‘Privilege blindness‘ is a term that encompasses a disease all of us embody. For ages, our Indian history books have taught us to blame the white male, the colonizer. But I doubt that we fare any better in the domain of empathy. The Desensitization Theory in mass communication asserts that the modern individual does not react intensely to news of violence, death, or devastation, because it is a recurring process. To put it simply, we no longer care about the sad business because we are used to it. This is perhaps why there are people praying for more rain, more storms, more holidays, on account of the cyclone. Sitting in multistory buildings, with easy access to amenities, what have we got to lose?
If ‘privilege blindness’ was restricted to a personality trait, then it could perhaps be overlooked. But this phenomenon bleeds into the misuse of aid for the victims. In 2009, when my parents and I were collecting supplies for the Aila relief, a lot of our contacts came forward with bags of clothes. When we received them, they looked big, felt heavy, and we were overjoyed by their benevolence. While sorting them into piles (and thank heavens that we did), we discovered that some of them had put stray scraps of tin into the bag to make it feel heavier. They had no idea that we would be going through each individual piece of clothing. It stunned us particularly, to see that more than half of the huge pile consisted of stained, torn, and unusable clothing.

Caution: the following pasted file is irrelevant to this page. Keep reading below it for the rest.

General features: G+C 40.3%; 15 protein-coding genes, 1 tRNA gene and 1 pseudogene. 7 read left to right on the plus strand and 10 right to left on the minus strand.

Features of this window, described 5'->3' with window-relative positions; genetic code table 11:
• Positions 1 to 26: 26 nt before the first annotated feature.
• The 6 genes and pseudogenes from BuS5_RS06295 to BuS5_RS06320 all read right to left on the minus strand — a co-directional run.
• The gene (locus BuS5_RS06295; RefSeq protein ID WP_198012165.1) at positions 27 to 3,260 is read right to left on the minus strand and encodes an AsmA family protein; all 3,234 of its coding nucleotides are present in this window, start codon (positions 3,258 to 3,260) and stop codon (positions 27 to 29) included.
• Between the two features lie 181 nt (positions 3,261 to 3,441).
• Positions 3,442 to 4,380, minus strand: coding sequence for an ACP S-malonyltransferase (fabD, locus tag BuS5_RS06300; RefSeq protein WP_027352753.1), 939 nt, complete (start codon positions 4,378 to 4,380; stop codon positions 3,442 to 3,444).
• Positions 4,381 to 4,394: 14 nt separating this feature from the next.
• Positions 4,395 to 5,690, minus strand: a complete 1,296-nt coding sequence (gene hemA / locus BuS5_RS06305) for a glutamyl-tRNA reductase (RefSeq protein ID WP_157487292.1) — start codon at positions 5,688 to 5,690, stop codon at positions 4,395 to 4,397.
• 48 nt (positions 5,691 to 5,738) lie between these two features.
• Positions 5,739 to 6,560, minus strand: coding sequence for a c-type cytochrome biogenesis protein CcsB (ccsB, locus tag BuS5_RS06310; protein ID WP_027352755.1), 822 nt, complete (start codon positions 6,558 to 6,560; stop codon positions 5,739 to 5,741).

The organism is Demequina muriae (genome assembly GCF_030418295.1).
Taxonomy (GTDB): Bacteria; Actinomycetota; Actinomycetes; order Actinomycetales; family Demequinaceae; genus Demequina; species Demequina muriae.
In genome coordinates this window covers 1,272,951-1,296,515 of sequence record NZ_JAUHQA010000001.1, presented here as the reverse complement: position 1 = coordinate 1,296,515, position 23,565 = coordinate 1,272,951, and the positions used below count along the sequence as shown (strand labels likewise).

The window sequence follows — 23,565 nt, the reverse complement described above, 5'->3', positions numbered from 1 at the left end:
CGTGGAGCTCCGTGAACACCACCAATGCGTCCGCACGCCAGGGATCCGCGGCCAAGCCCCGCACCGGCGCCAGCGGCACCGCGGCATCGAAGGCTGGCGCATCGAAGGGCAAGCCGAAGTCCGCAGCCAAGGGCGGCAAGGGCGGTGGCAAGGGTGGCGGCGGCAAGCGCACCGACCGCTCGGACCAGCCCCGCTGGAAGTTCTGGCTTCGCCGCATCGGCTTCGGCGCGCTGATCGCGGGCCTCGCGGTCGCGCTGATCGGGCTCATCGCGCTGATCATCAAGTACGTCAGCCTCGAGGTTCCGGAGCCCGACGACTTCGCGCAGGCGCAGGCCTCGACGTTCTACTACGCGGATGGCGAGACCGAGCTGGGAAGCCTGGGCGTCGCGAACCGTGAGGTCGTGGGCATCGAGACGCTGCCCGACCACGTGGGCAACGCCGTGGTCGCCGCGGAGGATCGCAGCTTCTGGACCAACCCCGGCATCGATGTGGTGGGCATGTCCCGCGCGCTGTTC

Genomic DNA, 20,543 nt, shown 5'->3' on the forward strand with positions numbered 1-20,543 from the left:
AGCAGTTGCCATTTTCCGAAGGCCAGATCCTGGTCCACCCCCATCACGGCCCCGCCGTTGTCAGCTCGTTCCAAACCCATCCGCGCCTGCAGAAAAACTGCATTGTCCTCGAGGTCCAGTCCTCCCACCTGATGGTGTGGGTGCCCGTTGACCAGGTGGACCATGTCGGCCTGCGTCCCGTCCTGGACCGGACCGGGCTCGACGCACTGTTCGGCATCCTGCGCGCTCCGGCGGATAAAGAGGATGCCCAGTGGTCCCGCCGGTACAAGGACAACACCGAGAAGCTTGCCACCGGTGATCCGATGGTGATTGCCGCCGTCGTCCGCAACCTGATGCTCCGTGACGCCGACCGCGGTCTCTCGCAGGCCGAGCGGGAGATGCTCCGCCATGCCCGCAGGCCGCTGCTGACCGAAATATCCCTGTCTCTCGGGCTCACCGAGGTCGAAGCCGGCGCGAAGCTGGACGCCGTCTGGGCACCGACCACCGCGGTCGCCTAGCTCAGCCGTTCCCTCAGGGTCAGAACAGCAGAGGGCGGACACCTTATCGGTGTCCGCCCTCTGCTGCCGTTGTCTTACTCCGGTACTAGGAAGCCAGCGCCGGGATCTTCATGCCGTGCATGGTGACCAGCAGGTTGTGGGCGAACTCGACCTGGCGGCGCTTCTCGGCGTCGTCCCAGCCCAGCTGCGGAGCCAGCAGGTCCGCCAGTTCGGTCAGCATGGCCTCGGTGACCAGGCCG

The supplies we had to throw away mostly came from the rich, the crème de la crème, the high society folks. In The Atlantic piece titled ‘Why the Rich Don’t Give to Charity,’ Ken Stern argues, “…some experts have speculated that the wealthy may be less generous—that the personal drive to accumulate wealth may be inconsistent with the idea of communal support. Last year, Paul Piff, a psychologist at UC Berkeley, published research that correlated wealth with an increase in unethical behavior: ‘While having money doesn’t necessarily make anybody anything,’ Piff later told New York magazine, ‘the rich are way more likely to prioritize their own self-interests above the interests of other people.’” Stern goes on to assert that a “series of controlled experiments” had revealed that people from lower income groups were repeatedly seen to be more giving with their limited supplies, than their rich counterparts.